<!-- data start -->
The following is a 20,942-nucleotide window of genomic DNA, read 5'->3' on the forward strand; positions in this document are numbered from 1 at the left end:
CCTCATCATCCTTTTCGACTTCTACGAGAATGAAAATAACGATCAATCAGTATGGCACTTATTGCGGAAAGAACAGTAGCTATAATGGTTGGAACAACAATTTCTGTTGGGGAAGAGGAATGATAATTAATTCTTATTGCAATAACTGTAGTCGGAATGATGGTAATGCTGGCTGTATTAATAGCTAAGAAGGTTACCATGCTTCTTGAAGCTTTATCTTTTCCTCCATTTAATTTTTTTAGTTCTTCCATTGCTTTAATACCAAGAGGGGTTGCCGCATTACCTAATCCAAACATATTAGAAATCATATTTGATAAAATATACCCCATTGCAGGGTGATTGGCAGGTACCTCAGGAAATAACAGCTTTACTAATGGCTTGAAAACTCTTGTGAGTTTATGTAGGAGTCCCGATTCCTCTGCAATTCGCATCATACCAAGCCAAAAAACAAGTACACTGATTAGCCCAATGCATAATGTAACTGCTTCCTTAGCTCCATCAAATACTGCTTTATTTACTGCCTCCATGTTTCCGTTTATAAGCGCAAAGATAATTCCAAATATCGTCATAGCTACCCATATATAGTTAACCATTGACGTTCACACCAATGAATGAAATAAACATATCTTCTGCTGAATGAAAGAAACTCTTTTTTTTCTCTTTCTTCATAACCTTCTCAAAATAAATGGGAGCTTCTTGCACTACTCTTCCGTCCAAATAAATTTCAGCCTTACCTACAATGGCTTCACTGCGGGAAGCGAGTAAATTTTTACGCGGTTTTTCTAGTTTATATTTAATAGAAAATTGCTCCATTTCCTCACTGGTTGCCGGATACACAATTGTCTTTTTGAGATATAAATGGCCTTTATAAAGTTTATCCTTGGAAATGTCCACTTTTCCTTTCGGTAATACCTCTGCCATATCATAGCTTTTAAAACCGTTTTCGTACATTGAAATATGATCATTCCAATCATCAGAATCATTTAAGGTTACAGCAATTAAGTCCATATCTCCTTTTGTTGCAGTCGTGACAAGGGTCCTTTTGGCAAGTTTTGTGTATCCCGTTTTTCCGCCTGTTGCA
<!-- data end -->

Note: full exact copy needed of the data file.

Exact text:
The following is a 20,942-nucleotide window of genomic DNA, read 5'->3' on the forward strand; positions in this document are numbered from 1 at the left end:
CCTCATCATCCTTTTCGACTTCTACGAGAATGAAAATAACGATCAATCAGTATGGCACTTATTGCGGAAAGAACAGTAGCTATAATGGTTGGAACAACAATTTCTGTTGGGGAAGAGGAATGATAATTAATTCTTATTGCAATAACTGTAGTCGGAATGATGGTAATGCTGGCTGTATTAATAGCTAAGAAGGTTACCATGCTTCTTGAAGCTTTATCTTTTCCTCCATTTAATTTTTTTAGTTCTTCCATTGCTTTAATACCAAGAGGGGTTGCCGCATTACCTAATCCAAACATATTAGAAATCATATTTGATAAAATATACCCCATTGCAGGGTGATTGGCAGGTACCTCAGGAAATAACAGCTTTACTAATGGCTTGAAAACTCTTGTGAGTTTATGTAGGAGTCCCGATTCCTCTGCAATTCGCATCATACCAAGCCAAAAAACAAGTACACTGATTAGCCCAATGCATAATGTAACTGCTTCCTTAGCTCCATCAAATACTGCTTTATTTACTGCCTCCATGTTTCCGTTTATAAGCGCAAAGATAATTCCAAATATCGTCATAGCTACCCATATATAGTTAACCATTGACGTTCACACCAATGAATGAAATAAACATATCTTCTGCTGAATGAAAGAAACTCTTTTTTTTCTCTTTCTTCATAACCTTCTCAAAATAAATGGGAGCTTCTTGCACTACTCTTCCGTCCAAATAAATTTCAGCCTTACCTACAATGGCTTCACTGCGGGAAGCGAGTAAATTTTTACGCGGTTTTTCTAGTTTATATTTAATAGAAAATTGCTCCATTTCCTCACTGGTTGCCGGATACACAATTGTCTTTTTGAGATATAAATGGCCTTTATAAAGTTTATCCTTGGAAATGTCCACTTTTCCTTTCGGTAATACCTCTGCCATATCATAGCTTTTAAAACCGTTTTCGTACATTGAAATATGATCATTCCAATCATCAGAATCATTTAAGGTTACAGCAATTAAGTCCATATCTCCTTTTGTTGCAGTCGTGACAAGGGTCCTTTTGGCAAGTTTTGTGTATCCCGTTTTTCCGCCTGTTGCA